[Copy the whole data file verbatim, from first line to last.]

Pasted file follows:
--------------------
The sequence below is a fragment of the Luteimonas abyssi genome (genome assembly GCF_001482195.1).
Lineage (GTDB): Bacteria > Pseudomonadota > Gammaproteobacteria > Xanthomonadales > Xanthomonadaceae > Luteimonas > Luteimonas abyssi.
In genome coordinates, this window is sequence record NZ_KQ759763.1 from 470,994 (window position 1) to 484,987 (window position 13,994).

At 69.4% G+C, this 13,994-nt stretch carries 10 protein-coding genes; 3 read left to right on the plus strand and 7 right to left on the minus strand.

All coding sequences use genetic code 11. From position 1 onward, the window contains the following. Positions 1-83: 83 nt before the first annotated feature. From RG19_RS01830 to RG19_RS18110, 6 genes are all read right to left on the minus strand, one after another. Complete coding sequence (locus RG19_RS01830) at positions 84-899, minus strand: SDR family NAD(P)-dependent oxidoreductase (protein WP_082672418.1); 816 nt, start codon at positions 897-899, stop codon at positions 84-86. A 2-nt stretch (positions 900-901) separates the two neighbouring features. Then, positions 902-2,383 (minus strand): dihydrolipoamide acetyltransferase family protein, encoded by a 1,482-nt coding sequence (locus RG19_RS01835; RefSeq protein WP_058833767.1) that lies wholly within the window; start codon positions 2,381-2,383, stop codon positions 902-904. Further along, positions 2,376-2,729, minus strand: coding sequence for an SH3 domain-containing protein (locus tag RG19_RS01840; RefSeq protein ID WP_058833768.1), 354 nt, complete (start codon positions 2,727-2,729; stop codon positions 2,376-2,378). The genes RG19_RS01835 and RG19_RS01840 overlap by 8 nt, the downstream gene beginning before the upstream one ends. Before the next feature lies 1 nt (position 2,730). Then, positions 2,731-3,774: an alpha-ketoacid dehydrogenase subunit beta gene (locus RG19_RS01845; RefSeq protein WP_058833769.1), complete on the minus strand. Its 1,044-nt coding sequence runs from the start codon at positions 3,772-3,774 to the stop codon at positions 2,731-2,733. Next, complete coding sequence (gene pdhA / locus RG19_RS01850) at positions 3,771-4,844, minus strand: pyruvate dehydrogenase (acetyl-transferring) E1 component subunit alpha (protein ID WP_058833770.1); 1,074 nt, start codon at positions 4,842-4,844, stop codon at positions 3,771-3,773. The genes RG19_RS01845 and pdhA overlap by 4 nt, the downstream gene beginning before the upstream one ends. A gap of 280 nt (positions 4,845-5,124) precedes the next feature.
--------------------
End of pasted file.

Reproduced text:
The sequence below is a fragment of the Luteimonas abyssi genome (genome assembly GCF_001482195.1).
Lineage (GTDB): Bacteria > Pseudomonadota > Gammaproteobacteria > Xanthomonadales > Xanthomonadaceae > Luteimonas > Luteimonas abyssi.
In genome coordinates, this window is sequence record NZ_KQ759763.1 from 470,994 (window position 1) to 484,987 (window position 13,994).

At 69.4% G+C, this 13,994-nt stretch carries 10 protein-coding genes; 3 read left to right on the plus strand and 7 right to left on the minus strand.

All coding sequences use genetic code 11. From position 1 onward, the window contains the following. Positions 1-83: 83 nt before the first annotated feature. From RG19_RS01830 to RG19_RS18110, 6 genes are all read right to left on the minus strand, one after another. Complete coding sequence (locus RG19_RS01830) at positions 84-899, minus strand: SDR family NAD(P)-dependent oxidoreductase (protein WP_082672418.1); 816 nt, start codon at positions 897-899, stop codon at positions 84-86. A 2-nt stretch (positions 900-901) separates the two neighbouring features. Then, positions 902-2,383 (minus strand): dihydrolipoamide acetyltransferase family protein, encoded by a 1,482-nt coding sequence (locus RG19_RS01835; RefSeq protein WP_058833767.1) that lies wholly within the window; start codon positions 2,381-2,383, stop codon positions 902-904. Further along, positions 2,376-2,729, minus strand: coding sequence for an SH3 domain-containing protein (locus tag RG19_RS01840; RefSeq protein ID WP_058833768.1), 354 nt, complete (start codon positions 2,727-2,729; stop codon positions 2,376-2,378). The genes RG19_RS01835 and RG19_RS01840 overlap by 8 nt, the downstream gene beginning before the upstream one ends. Before the next feature lies 1 nt (position 2,730). Then, positions 2,731-3,774: an alpha-ketoacid dehydrogenase subunit beta gene (locus RG19_RS01845; RefSeq protein WP_058833769.1), complete on the minus strand. Its 1,044-nt coding sequence runs from the start codon at positions 3,772-3,774 to the stop codon at positions 2,731-2,733. Next, complete coding sequence (gene pdhA / locus RG19_RS01850) at positions 3,771-4,844, minus strand: pyruvate dehydrogenase (acetyl-transferring) E1 component subunit alpha (protein ID WP_058833770.1); 1,074 nt, start codon at positions 4,842-4,844, stop codon at positions 3,771-3,773. The genes RG19_RS01845 and pdhA overlap by 4 nt, the downstream gene beginning before the upstream one ends. A gap of 280 nt (positions 4,845-5,124) precedes the next feature.